Adam Sturch, Seba Gallery, and then some

Seba Gallery, next door to our shop, had a contest in January—entry required purchasing raffle tickets and writing your name on each one, which I did. The prize was original artwork by Adam Sturch.

One of my tickets was drawn first, which meant I got to choose from all the unsold Sturch works on Seba’s wall. I put dibs on the super cool “Glimmers,” 8.25 x 7.25″ graphite on panel (shown below, first image).

During the February Art Hop I walked over to pick up the piece, and gallery owner Josh Candelaria indulged me by posing in a hilarious recreation of the pictures you see in newspapers of people giving things to other people.

Thank you Josh, and thanks also to (other) gallery owner Kyle Cunningham and, of course, artist Adam Sturch.

[envira-gallery id=”2350″]

While exiting the gallery, “Glimmers” in hand, I saw a painting of Ann Sage on an easel. It’s there because portrait painter Leo Neufeld has moved in to share space at Seba, making it his studio whenever he’s in town and painting. He says the light in Seba is perfect for what he does (portraiture).

Leo is mostly from Albuquerque and has made a name for himself up there, but he’s gradually begun spending more time in T or C, where he’s had a few shows, and taught some painting workshops. In fact, he’s got another coming up, on February 20 and 21, and if you need supplies, we can hook you up.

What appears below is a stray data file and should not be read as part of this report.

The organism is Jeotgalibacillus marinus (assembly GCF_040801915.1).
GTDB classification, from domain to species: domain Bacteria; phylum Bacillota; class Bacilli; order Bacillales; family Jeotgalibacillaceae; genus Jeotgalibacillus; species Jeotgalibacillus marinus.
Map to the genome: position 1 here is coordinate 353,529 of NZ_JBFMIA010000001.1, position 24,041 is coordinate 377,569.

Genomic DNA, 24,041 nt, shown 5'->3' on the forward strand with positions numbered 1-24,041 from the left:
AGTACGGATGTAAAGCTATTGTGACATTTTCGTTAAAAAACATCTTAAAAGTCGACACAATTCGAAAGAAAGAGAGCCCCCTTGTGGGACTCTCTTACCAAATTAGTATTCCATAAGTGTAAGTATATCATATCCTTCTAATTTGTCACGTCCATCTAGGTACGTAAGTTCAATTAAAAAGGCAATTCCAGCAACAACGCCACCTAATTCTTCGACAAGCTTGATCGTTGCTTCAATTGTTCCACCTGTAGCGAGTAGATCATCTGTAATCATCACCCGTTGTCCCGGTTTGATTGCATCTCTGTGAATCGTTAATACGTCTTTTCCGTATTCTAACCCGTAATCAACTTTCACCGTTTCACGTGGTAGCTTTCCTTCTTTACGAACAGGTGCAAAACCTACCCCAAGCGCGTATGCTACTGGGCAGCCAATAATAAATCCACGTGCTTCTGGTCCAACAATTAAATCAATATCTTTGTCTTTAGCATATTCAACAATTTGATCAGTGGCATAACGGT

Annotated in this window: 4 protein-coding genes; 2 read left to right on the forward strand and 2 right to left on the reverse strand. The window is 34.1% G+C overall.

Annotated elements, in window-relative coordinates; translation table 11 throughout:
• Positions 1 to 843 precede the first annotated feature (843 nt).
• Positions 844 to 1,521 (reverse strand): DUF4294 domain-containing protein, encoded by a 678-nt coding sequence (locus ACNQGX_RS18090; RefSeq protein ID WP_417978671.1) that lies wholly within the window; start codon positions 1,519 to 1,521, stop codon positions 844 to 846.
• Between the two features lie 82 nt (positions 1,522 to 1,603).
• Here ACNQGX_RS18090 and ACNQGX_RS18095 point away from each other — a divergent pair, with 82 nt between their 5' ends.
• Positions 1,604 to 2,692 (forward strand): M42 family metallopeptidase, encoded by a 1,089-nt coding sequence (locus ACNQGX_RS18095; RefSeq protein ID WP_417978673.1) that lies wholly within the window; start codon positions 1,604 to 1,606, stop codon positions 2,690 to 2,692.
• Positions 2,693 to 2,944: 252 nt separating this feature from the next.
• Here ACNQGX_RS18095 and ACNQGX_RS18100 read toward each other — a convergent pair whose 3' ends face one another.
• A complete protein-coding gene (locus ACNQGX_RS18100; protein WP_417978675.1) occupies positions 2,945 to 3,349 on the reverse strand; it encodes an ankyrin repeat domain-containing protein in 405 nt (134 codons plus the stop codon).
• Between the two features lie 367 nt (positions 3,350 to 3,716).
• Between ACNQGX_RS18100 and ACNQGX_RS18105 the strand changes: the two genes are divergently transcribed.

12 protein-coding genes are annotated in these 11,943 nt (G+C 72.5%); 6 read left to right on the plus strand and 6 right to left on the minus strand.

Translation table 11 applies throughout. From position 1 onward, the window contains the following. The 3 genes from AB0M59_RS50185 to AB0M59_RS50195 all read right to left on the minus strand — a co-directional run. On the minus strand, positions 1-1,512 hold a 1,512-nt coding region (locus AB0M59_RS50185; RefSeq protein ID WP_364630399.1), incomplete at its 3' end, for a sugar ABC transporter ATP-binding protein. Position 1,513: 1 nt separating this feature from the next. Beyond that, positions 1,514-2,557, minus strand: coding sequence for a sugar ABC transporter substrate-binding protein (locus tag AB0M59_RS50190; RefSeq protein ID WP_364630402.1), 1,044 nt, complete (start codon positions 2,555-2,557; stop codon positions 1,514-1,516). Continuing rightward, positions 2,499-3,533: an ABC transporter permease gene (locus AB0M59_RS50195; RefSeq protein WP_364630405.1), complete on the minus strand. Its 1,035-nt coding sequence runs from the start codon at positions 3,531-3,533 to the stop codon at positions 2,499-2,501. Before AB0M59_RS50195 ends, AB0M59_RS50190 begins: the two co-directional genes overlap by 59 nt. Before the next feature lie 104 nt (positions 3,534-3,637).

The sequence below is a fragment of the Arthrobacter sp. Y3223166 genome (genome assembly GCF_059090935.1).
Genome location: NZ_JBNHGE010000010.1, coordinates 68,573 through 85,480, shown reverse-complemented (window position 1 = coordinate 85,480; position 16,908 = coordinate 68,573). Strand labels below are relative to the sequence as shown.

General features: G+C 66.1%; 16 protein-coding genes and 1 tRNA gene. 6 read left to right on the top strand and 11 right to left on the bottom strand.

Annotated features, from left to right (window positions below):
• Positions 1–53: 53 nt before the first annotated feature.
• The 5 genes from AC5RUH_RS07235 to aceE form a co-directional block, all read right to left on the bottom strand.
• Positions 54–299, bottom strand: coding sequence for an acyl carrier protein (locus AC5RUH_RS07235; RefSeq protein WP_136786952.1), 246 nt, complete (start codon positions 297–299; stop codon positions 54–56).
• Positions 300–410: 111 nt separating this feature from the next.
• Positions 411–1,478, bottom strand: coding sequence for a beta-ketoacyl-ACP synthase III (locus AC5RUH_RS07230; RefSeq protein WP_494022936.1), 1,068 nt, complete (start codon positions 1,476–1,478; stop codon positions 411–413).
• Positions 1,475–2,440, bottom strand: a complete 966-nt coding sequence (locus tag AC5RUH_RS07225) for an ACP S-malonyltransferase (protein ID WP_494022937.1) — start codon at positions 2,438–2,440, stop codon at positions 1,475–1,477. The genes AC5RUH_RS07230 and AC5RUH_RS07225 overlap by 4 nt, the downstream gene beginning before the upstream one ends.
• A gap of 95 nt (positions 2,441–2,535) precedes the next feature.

Here’s the supply list: Leo Neufeld Painting Workshop Supply List

But back to Seba. I can be an annoying stickler about pronouncy things, so I’ll tell you it’s said like “Seba” with a short e, but already I’m hearing “Seeba Seeba Seeba” everywhere, so much that I’m considering making this my new “it’s EpsTINE” project. Or maybe not.

The “it’s EpSTINE” project started when I noticed people around town referring to Fire Water Lodge owner Richard Epstein as “Richard Epsteen.” Once during a conversation Richard told me he didn’t really care how people say it, but officially the pronunciation was “Epstine.” I filed this away as “rhymes with Frankenstein,” thinking it was critically important. And every time someone mentioned Richard Epsteen, I’d set the record straight: “it’s EpSTINE.”

But one day a lady came into the shop and dropped his name. “I think you know my friend Richard Epsteen,” she said. I said “I do, but actually, it’s EpSTINE.” To which she replied “nnnno, it’s EpstEEN.” I dug in my heels: “nnno, he doesn’t really care, but I promise you, it’s EpSTINE.” And that is when she said “well actually I’ve been dating him for about a year, and I’m pretty sure.” And so the discussion was over.

The next time I saw Richard I relayed this amusing story. He reminded me that he doesn’t really care, but “it’s EpSTEEN.”

**UPDATE. 2017-03-03, more than a year later. Richard came in our shop today looking for a fax machine. While standing right in front of me, he made a phone call and identified himself, swear-to-god, as “Richard Epstine.”

So I’ve waved the white flag on Richard’s name because apparently even he isn’t sure how to say it. Maybe he can’t remember because he really doesn’t care.

But hear me now and believe me later: it’s Seba, like webba debba. Unless they don’t care, or officially change it, just to f*ck with me.